(a) Pretrial, trial, and post-trial procedures, including modes of proof, for cases arising under this chapter triable in courts-martial, military commissions and other military tribunals, and procedures for courts of inquiry, may be prescribed by the President by regulations which shall, so far as he considers practicable, apply the principles of law and the rules of evidence generally recognized in the trial of criminal cases in the United States district courts, but which may not be contrary to or inconsistent with this chapter.

* * * * *

3. Pub. L. No. 109-148, 119 Stat. 2680, provides in pertinent part:

An Act

Making appropriations for the Department
of Defense for the fiscal year ending

September 30, 2006, and for other purposes.

Be it enacted by the Senate and House of Representatives of the United States of America in Congress assembled,

DIVISION A

DEPARTMENT OF DEFENSE APPROPRIATIONS ACT, 2006

* * * * *

TITLE X-MATTERS RELATING TO DETAINEES

SEC. 1001. SHORT TITLE.

This title may be cited as the "Detainee Treatment Act of 2005".

* * * * *

SEC. 1005. PROCEDURES FOR STATUS REVIEW OF DETAINEES OUTSIDE THE UNITED STATES.

(a) SUBMITTAL OF PROCEDURES FOR STATUS REVIEW OF DETAINEES AT GUANTANAMO BAY, CUBA, AND IN AFGHANISTAN AND IRAQ.-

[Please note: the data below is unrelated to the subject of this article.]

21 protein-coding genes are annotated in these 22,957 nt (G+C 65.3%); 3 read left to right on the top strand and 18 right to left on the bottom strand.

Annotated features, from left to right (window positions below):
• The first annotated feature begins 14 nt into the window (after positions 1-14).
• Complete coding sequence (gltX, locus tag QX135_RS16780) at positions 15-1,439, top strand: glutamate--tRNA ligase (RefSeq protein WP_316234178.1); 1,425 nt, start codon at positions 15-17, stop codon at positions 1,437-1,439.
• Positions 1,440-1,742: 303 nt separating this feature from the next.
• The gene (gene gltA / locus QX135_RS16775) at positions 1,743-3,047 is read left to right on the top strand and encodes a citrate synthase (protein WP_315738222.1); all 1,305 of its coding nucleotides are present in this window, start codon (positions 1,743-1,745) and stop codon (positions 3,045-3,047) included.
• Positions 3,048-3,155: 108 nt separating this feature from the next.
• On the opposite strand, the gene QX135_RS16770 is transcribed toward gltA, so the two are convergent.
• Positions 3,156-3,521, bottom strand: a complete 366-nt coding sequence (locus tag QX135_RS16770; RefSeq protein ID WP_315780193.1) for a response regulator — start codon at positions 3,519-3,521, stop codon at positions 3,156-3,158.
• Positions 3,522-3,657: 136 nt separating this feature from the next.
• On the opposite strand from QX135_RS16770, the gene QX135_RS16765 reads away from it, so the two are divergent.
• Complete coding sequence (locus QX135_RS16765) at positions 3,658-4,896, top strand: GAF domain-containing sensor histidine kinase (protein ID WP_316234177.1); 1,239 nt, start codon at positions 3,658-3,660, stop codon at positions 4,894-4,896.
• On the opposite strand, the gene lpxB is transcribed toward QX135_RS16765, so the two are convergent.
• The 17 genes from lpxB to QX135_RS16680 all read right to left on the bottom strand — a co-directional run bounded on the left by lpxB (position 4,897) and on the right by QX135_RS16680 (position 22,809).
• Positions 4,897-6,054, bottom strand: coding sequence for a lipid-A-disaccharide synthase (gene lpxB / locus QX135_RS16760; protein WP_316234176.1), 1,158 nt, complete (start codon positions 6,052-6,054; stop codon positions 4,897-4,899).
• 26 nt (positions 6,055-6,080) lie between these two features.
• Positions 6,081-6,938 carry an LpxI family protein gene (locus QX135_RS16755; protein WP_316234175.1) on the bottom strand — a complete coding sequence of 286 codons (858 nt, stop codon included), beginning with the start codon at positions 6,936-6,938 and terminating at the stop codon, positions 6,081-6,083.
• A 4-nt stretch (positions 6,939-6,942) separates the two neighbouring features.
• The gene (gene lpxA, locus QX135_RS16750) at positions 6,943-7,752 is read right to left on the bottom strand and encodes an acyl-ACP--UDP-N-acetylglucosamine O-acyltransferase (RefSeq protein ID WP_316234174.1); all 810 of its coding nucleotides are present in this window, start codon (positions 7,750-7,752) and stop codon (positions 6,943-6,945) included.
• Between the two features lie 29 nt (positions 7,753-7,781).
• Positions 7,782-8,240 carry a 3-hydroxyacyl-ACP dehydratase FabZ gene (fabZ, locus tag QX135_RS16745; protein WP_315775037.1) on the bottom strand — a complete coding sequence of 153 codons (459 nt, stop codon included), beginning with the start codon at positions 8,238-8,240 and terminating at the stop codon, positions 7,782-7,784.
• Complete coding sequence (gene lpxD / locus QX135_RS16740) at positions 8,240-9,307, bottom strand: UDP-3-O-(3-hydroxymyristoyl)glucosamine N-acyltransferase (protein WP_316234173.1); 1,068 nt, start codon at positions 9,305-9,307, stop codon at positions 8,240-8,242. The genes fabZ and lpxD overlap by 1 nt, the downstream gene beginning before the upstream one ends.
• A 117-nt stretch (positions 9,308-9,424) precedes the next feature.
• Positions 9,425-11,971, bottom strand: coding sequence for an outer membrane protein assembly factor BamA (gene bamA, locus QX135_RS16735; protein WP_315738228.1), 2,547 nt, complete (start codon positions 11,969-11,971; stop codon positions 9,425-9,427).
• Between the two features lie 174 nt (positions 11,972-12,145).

(1) IN GENERAL.-Not later than 180 days after the date of the enactment of this Act, the Secretary of Defense shall submit to the Committee on Armed Services and the Committee on the Judiciary of the Senate and the Committee on Armed Services and the Committee on the Judiciary of the House of Representatives a report setting forth-

(A) the procedures of the Combatant Status Review Tribunals and the Administrative Review Boards established by direction of the Secretary of Defense that are in operation at Guantanamo Bay, Cuba, for determining the status of the detainees held at Guantanamo Bay or to provide an annual review to determine the need to continue to detain an alien who is a detainee; and

(B) the procedures in operation in Afghanistan and Iraq for a determination of the status of aliens detained in the custody or under the physical control of the Department of Defense in those countries.

(2) DESIGNATED CIVILIAN OFFICIAL.-The procedures submitted to Congress pursuant to paragraph (1)(A) shall ensure that the official of the Department of Defense who is designated by the President or Secretary of Defense to be the final review authority within the Department of Defense with respect to decisions of any such tribunal or board (referred to as the "Designated Civilian Official") shall be a civilian officer of the Department of Defense holding an office to which appointments are required by law to be made by the President, by and with the advice and consent of the Senate.